The father of Communist Russia, Vladimir Ilych Lenin now seems to have emerged fully formed in the turbulent wake of World War I and the Russian Revolution. But Lenins character was in fact forged much earlier, over the course of years spent in exile, constantly on the move, and in disguise. In Conspirator, Russian historian Helen Rappaport narrates the compelling story of Lenins life and political activities in the years leading up to the revolution. As he scuttled between the glittering capital cities of Europefrom London and Munich to Vienna and PragueLenin found support among fellow migrs and revolutionaries in the underground movement. He came to lead a ring of conspirators, many of whom would give their lives in service to his schemes. A riveting account of Lenins little-known early life, Conspirator tracks in gripping detail the formation of one of the great revolutionaries of the twentieth century.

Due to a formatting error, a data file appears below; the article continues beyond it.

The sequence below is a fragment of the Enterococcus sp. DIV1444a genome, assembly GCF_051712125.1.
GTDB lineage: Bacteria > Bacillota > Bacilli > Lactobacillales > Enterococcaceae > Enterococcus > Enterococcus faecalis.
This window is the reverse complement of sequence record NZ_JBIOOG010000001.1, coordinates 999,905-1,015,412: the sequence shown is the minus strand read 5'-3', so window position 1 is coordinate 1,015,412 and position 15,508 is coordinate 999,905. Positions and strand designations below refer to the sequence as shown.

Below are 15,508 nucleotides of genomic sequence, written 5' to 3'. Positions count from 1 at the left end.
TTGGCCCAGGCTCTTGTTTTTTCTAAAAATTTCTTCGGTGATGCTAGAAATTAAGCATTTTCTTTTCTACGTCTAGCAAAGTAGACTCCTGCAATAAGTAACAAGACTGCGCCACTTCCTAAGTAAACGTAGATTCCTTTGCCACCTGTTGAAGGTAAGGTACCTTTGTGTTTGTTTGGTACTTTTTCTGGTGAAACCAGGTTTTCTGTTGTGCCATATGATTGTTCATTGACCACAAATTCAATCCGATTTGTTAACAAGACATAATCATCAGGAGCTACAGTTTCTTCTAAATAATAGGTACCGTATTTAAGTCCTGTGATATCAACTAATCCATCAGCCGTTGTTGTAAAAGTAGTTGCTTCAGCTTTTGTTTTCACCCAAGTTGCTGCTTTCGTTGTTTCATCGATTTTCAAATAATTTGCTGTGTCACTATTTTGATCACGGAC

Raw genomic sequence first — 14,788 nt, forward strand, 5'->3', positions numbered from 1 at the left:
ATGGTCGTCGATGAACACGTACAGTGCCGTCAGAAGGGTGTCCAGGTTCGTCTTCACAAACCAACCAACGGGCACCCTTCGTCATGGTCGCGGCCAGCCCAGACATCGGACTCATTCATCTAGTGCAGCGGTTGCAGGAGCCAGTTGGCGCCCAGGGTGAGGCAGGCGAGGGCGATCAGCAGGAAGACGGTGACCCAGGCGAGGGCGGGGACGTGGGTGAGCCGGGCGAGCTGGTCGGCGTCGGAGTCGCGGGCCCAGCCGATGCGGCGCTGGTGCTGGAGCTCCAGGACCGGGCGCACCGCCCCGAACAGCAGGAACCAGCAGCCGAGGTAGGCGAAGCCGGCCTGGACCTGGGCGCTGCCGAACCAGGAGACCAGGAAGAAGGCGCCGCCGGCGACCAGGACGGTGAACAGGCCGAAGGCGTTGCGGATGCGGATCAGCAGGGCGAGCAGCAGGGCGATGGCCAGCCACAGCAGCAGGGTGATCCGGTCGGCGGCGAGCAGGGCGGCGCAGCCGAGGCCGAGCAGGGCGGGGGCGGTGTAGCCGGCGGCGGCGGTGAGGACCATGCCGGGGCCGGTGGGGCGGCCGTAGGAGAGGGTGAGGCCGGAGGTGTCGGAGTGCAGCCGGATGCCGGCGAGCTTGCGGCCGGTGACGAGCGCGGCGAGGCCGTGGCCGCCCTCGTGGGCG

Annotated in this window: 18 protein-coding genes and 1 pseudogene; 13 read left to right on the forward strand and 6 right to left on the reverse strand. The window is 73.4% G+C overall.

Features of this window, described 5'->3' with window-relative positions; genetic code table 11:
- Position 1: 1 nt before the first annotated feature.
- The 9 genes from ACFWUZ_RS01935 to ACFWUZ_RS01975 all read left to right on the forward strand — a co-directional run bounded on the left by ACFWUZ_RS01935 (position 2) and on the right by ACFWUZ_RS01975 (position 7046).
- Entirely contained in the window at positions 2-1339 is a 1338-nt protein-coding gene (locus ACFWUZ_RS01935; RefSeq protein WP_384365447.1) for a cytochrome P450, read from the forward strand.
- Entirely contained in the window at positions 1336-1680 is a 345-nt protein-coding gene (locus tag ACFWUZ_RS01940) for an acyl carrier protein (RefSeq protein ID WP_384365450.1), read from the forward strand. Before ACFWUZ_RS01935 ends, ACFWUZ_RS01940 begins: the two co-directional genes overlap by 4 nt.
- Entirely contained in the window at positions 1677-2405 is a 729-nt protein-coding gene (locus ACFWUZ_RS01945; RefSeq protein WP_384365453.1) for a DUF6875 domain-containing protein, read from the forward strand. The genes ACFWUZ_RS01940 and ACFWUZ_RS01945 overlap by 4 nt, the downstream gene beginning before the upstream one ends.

Helen Rappaport is a specialist in Russian history, as well as fluent in Russian. In 2002, she was Russian consultant to the National Theater's Tom Stoppard trilogy, "The Coast of Utopia." She has translated all seven of Chekhov's plays and is most recently the author of "The Last Days of the Romanovs." She lives in Oxford, England.